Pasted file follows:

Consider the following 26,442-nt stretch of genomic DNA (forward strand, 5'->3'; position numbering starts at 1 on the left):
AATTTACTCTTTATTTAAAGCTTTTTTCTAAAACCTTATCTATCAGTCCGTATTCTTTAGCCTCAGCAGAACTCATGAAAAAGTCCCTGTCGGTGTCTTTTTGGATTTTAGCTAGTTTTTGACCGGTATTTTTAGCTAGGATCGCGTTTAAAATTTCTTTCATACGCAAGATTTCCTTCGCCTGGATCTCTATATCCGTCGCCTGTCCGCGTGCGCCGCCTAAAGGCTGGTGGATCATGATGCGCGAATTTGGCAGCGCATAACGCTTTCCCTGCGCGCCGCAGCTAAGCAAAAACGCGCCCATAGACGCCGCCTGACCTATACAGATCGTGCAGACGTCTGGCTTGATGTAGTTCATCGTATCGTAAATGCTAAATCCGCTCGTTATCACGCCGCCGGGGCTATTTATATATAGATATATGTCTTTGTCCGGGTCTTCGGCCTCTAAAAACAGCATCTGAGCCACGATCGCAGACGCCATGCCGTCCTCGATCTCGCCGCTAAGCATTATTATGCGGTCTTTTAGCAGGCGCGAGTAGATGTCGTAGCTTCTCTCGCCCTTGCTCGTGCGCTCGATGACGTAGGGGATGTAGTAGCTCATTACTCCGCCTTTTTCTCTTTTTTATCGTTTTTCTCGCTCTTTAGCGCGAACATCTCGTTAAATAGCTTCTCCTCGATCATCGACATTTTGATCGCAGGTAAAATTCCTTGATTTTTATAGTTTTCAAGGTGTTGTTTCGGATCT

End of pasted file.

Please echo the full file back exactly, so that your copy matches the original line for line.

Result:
Consider the following 26,442-nt stretch of genomic DNA (forward strand, 5'->3'; position numbering starts at 1 on the left):
AATTTACTCTTTATTTAAAGCTTTTTTCTAAAACCTTATCTATCAGTCCGTATTCTTTAGCCTCAGCAGAACTCATGAAAAAGTCCCTGTCGGTGTCTTTTTGGATTTTAGCTAGTTTTTGACCGGTATTTTTAGCTAGGATCGCGTTTAAAATTTCTTTCATACGCAAGATTTCCTTCGCCTGGATCTCTATATCCGTCGCCTGTCCGCGTGCGCCGCCTAAAGGCTGGTGGATCATGATGCGCGAATTTGGCAGCGCATAACGCTTTCCCTGCGCGCCGCAGCTAAGCAAAAACGCGCCCATAGACGCCGCCTGACCTATACAGATCGTGCAGACGTCTGGCTTGATGTAGTTCATCGTATCGTAAATGCTAAATCCGCTCGTTATCACGCCGCCGGGGCTATTTATATATAGATATATGTCTTTGTCCGGGTCTTCGGCCTCTAAAAACAGCATCTGAGCCACGATCGCAGACGCCATGCCGTCCTCGATCTCGCCGCTAAGCATTATTATGCGGTCTTTTAGCAGGCGCGAGTAGATGTCGTAGCTTCTCTCGCCCTTGCTCGTGCGCTCGATGACGTAGGGGATGTAGTAGCTCATTACTCCGCCTTTTTCTCTTTTTTATCGTTTTTCTCGCTCTTTAGCGCGAACATCTCGTTAAATAGCTTCTCCTCGATCATCGACATTTTGATCGCAGGTAAAATTCCTTGATTTTTATAGTTTTCAAGGTGTTGTTTCGGATCT